Chief Justice Roberts is on a mission to dismantle public policies that correct the aftereffects of de jure white supremacy. Civil rights lawyer William Taylor warned us of Roberts’ softness on white power on the eve of his confirmation: “The most intriguing question about John Roberts is what led him as a young person whose success in life was virtually assured by family wealth and academic achievement to enlist in a political campaign designed to deny opportunities for success to those who lacked his advantages.” Taylor chronicled Roberts’ early career in the Reagan administration where he worked energetically to strip federal courts of the power to desegregate schools through busing; Roberts also worked energetically to block the 1982 re-authorization of the Voting Rights Act and to deny public education to children of undocumented immigrants. During the confirmation battle, Roberts maintained that he was simply following the orders of superiors. But through an analysis of legal memoranda from the period, Taylor demonstrates that Roberts took positions more hostile to the rights of African Americans and Latinos than those of his superiors.

Taylor’s worries about the implications of a Roberts Court for racial justice have been vindicated. In Parents Involved v. Seattle (2007), Roberts led the Court’s majority in striking down the use of a “racial tiebreaker” in the allocation of spots in oversubscribed public schools. In Ricci v. DeStefano (2009), he joined the majority in upholding the validity of a civil service exam that had a demonstrable racial bias in favor of whites. In Shelby County v. Holder (2013), he led the Court in striking down Section 4 of the Voting Rights Act (VRA), rendering the Justice Department powerless to prevent states and localities with a history of racial discrimination from infringing citizens’ right to vote. What interests me is not just the pattern of Roberts’ race jurisprudence. It points clearly in the direction of a colorblind constitutionalism that protects white advantage. What most interests me is Roberts’ self-assured style of opposing race consciousness. That style bespeaks both a racial innocence born of privilege and an investment in an American “meritocracy” that just so happens to tilt in favor of whites. By analyzing this self-assured style, we get a window into the mindset of those who work to preserve racial stratification while congratulating themselves on rigorous adherence to the principles of liberal democracy.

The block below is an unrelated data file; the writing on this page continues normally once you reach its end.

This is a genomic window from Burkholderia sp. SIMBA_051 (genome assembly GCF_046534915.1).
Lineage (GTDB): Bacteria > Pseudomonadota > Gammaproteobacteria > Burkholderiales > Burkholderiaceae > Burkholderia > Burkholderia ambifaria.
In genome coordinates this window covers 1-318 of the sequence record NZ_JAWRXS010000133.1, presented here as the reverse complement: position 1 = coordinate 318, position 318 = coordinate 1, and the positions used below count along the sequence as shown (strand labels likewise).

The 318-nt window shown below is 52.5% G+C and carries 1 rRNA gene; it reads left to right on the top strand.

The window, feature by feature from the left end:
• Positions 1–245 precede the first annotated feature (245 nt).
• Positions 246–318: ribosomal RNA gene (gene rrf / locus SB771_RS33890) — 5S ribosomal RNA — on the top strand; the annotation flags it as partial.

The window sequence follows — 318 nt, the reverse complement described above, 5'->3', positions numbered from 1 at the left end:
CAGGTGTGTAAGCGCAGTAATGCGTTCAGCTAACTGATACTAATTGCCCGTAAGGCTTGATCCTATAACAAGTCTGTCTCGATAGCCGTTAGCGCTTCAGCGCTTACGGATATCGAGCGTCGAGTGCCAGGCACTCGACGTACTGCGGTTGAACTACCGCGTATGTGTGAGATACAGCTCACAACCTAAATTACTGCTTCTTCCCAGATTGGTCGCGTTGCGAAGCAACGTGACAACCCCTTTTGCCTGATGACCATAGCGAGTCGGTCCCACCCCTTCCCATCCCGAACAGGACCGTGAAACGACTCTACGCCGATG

“The way to stop discrimination on the basis of race is to stop discriminating on the basis of race,” Roberts propounded in Parents Involved. Though the formulation is forceful, the logic is old. Since the 1960s, conservatives have framed race-conscious remedies for racial injustice as morally equivalent to racial slavery and segregation. The logic turns on the idea that racial discrimination—in the weak sense of distinguishing racial groups—is morally repugnant in its own right and the first step down the slippery slope of racial oppression. The logic is appealing because it exploits a partial truth: reflexive racial categorization of people is a crude and often degrading form of social interpretation, and all systems of racial oppression require drawing distinctions among racial groups. Proponents of colorblindness thus portray themselves as heroic defenders of racial justice who tough-mindedly attack racism at its root. The logic’s weakness lies in its obfuscation of the fact that we live in historical time, and that centuries-old systems of oppression leave aftereffects even after those systems have been formally abolished. Refusing to take notice of race becomes a principled basis for refusing to track how the legacies of slavery and Jim Crow differentially affect the lives of citizens, conferring advantage on some and disadvantage on others.